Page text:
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Does Childhood Play Make Environmentalists, Or The Other Way Around?

Here's a study whose finding seems so obvious that the authors jump right past a plausible alternative hypothesis.

If you want your children to grow up to actively care about the environment, give them plenty of time to play in the "wild" before they're 11 years old, suggests a new Cornell University study.

"Although domesticated nature activities -- caring for plants and gardens -- also have a positive relationship to adult environment attitudes, their effects aren't as strong as participating in such wild nature activities as camping, playing in the woods, hiking, walking, fishing and hunting," said environmental psychologist Nancy Wells, assistant professor of design and environmental analysis in the College of Human Ecology at Cornell.

I don't doubt that the obvious mechanism -- that playing in nature at a formative age causes you to learn to love nature, and hence become an environmentalist -- is at work. But in addition to that causal link, I think that there's an existential one as well.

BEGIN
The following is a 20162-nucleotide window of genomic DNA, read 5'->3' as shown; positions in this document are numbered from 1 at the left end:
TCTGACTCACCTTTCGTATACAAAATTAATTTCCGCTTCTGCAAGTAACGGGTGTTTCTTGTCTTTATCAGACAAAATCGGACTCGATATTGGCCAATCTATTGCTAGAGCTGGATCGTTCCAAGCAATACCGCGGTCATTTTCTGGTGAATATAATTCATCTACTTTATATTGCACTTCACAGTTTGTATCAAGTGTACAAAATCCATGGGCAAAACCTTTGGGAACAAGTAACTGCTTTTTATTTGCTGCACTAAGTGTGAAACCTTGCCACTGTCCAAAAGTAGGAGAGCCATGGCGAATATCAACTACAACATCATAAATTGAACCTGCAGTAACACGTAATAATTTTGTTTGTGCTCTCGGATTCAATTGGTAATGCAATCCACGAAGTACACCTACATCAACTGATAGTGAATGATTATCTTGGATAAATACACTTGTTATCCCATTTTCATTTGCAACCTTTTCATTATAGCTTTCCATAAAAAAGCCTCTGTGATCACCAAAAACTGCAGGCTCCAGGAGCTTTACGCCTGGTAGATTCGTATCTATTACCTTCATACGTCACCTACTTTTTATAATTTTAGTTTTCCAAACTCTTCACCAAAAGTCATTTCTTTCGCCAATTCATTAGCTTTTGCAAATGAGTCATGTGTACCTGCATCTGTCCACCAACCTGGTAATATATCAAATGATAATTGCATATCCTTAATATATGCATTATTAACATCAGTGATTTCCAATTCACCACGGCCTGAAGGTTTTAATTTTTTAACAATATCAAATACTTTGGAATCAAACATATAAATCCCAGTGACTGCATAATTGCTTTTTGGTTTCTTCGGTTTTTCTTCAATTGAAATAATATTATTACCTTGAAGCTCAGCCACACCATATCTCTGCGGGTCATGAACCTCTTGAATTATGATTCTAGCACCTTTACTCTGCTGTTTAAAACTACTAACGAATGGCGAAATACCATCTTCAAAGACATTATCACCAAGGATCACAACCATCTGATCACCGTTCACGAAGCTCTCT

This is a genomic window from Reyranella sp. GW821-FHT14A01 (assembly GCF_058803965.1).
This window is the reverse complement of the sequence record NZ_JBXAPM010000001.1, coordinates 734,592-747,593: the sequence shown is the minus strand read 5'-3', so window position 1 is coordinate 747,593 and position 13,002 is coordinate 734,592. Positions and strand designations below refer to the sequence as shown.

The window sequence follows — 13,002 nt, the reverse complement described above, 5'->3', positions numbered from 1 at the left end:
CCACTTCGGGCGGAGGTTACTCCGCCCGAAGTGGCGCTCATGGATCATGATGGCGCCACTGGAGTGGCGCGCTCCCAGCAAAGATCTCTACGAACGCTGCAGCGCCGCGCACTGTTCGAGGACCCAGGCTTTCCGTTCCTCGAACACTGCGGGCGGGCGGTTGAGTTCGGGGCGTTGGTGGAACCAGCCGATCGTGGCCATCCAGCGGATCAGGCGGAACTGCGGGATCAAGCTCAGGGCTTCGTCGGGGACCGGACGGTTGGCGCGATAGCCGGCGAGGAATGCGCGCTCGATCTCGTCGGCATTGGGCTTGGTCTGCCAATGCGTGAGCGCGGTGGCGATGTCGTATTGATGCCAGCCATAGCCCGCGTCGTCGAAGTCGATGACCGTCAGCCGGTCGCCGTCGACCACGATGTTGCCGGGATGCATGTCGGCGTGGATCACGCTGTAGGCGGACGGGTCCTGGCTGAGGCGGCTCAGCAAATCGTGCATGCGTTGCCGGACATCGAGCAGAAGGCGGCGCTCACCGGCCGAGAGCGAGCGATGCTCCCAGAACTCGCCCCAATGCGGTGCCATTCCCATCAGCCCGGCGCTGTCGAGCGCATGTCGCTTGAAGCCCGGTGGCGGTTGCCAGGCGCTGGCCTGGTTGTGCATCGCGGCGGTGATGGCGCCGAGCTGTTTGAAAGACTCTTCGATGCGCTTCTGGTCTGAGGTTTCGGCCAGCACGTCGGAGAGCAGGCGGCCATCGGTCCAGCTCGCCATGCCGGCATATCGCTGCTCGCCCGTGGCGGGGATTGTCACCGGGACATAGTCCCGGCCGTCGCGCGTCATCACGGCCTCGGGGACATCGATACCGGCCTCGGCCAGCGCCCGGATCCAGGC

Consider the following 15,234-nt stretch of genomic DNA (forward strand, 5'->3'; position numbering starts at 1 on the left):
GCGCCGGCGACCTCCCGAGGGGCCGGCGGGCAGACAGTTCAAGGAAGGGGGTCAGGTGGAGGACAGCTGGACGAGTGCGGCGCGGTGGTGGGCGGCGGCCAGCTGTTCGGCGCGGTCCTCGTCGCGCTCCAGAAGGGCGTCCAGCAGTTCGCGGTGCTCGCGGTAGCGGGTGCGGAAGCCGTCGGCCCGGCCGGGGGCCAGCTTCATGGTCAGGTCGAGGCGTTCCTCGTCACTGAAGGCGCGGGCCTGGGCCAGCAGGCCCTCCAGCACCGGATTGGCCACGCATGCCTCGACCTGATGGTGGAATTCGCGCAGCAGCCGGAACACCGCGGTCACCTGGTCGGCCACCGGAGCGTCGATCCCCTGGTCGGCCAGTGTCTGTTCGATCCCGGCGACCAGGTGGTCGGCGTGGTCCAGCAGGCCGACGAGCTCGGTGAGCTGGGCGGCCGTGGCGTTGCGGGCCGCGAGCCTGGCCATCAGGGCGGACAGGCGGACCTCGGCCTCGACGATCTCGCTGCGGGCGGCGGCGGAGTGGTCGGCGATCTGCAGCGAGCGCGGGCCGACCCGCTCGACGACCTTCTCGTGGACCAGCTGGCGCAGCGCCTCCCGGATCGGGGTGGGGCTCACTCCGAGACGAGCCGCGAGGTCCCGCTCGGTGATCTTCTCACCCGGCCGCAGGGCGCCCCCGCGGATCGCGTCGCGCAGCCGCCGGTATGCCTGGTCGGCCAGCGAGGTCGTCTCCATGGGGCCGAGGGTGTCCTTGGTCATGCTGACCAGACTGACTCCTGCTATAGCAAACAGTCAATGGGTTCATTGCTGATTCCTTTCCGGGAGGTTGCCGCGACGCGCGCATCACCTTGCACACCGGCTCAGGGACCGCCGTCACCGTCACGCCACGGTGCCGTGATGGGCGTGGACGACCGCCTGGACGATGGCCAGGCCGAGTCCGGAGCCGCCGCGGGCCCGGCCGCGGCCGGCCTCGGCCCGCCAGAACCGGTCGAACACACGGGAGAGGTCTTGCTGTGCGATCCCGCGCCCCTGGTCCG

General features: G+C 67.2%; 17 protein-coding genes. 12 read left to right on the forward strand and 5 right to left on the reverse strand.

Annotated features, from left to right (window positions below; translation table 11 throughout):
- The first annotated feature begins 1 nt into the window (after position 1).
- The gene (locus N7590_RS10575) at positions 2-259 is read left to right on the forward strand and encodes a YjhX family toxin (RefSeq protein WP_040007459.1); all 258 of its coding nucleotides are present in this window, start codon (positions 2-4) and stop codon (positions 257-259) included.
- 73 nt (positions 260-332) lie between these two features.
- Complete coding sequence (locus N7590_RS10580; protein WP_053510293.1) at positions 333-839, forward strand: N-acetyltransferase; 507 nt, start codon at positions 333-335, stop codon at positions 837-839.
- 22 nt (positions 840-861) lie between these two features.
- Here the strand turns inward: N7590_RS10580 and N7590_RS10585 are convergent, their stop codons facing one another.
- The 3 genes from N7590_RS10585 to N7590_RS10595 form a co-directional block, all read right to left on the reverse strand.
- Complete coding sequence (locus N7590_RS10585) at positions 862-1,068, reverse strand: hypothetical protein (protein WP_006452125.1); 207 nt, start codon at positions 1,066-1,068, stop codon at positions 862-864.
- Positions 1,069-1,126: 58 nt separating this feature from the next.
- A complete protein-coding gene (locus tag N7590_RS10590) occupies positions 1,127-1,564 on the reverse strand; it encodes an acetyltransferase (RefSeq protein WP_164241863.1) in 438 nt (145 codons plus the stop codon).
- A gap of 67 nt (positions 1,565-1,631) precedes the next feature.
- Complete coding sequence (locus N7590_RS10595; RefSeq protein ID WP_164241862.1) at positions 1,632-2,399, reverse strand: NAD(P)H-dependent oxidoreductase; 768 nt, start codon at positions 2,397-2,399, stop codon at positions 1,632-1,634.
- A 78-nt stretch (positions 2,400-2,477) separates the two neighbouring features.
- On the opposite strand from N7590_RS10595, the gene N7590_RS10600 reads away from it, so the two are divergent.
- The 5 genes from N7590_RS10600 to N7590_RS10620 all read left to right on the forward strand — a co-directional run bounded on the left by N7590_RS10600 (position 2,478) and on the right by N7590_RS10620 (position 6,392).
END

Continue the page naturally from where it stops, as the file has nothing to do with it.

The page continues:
The idea of learning to love nature as a child is a powerful one -- just look at the biography of any notable environmentalist. So I think there's a strong tendency for people who end up environmentalists to emphasize the role of nature in their upbringing. It's a constant feature of the human condition that we weave our memories, combined with various cultural assumptions, into a story about our own past. Nature play will end up featuring prominently in an environmentalist's internal autobiography. And so such a person will respond more strongly to survey questions asking them to recall aspects of their childhood. The value placed on "wildness" by modern mainstream environmentalism may also explain some of the lessened influence of "domesticated" and "structured" types of engagement with nature, like gardening and Scouting.


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